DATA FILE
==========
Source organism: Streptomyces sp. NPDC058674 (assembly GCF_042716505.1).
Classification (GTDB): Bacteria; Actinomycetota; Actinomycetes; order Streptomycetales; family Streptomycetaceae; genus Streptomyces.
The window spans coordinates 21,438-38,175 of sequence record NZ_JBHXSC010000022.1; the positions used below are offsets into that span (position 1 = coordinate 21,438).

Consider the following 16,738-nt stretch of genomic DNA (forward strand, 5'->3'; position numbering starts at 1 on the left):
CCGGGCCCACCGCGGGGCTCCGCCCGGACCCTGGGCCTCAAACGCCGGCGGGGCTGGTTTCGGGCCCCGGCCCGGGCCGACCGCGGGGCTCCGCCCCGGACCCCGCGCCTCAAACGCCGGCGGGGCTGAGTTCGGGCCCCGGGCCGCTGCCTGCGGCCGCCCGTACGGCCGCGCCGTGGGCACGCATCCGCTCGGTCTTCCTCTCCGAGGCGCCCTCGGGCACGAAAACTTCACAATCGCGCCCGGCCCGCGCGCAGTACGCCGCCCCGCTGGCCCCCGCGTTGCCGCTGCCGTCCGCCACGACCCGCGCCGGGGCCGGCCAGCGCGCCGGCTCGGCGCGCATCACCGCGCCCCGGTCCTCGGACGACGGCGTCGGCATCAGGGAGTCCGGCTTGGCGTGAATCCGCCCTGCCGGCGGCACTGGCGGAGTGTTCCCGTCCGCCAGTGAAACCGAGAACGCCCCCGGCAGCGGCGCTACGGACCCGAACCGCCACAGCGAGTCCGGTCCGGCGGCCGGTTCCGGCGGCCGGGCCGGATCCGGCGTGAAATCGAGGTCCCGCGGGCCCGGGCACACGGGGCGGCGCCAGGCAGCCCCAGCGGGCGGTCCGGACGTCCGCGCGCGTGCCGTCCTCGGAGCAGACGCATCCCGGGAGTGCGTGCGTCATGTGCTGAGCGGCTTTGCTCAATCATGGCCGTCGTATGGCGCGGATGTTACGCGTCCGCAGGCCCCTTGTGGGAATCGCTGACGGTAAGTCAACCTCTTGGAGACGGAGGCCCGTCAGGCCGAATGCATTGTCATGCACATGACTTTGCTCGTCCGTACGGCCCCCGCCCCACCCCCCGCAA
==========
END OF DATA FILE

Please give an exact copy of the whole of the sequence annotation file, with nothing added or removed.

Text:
Source organism: Streptomyces sp. NPDC058674 (assembly GCF_042716505.1).
Classification (GTDB): Bacteria; Actinomycetota; Actinomycetes; order Streptomycetales; family Streptomycetaceae; genus Streptomyces.
The window spans coordinates 21,438-38,175 of sequence record NZ_JBHXSC010000022.1; the positions used below are offsets into that span (position 1 = coordinate 21,438).

Consider the following 16,738-nt stretch of genomic DNA (forward strand, 5'->3'; position numbering starts at 1 on the left):
CCGGGCCCACCGCGGGGCTCCGCCCGGACCCTGGGCCTCAAACGCCGGCGGGGCTGGTTTCGGGCCCCGGCCCGGGCCGACCGCGGGGCTCCGCCCCGGACCCCGCGCCTCAAACGCCGGCGGGGCTGAGTTCGGGCCCCGGGCCGCTGCCTGCGGCCGCCCGTACGGCCGCGCCGTGGGCACGCATCCGCTCGGTCTTCCTCTCCGAGGCGCCCTCGGGCACGAAAACTTCACAATCGCGCCCGGCCCGCGCGCAGTACGCCGCCCCGCTGGCCCCCGCGTTGCCGCTGCCGTCCGCCACGACCCGCGCCGGGGCCGGCCAGCGCGCCGGCTCGGCGCGCATCACCGCGCCCCGGTCCTCGGACGACGGCGTCGGCATCAGGGAGTCCGGCTTGGCGTGAATCCGCCCTGCCGGCGGCACTGGCGGAGTGTTCCCGTCCGCCAGTGAAACCGAGAACGCCCCCGGCAGCGGCGCTACGGACCCGAACCGCCACAGCGAGTCCGGTCCGGCGGCCGGTTCCGGCGGCCGGGCCGGATCCGGCGTGAAATCGAGGTCCCGCGGGCCCGGGCACACGGGGCGGCGCCAGGCAGCCCCAGCGGGCGGTCCGGACGTCCGCGCGCGTGCCGTCCTCGGAGCAGACGCATCCCGGGAGTGCGTGCGTCATGTGCTGAGCGGCTTTGCTCAATCATGGCCGTCGTATGGCGCGGATGTTACGCGTCCGCAGGCCCCTTGTGGGAATCGCTGACGGTAAGTCAACCTCTTGGAGACGGAGGCCCGTCAGGCCGAATGCATTGTCATGCACATGACTTTGCTCGTCCGTACGGCCCCCGCCCCACCCCCCGCAA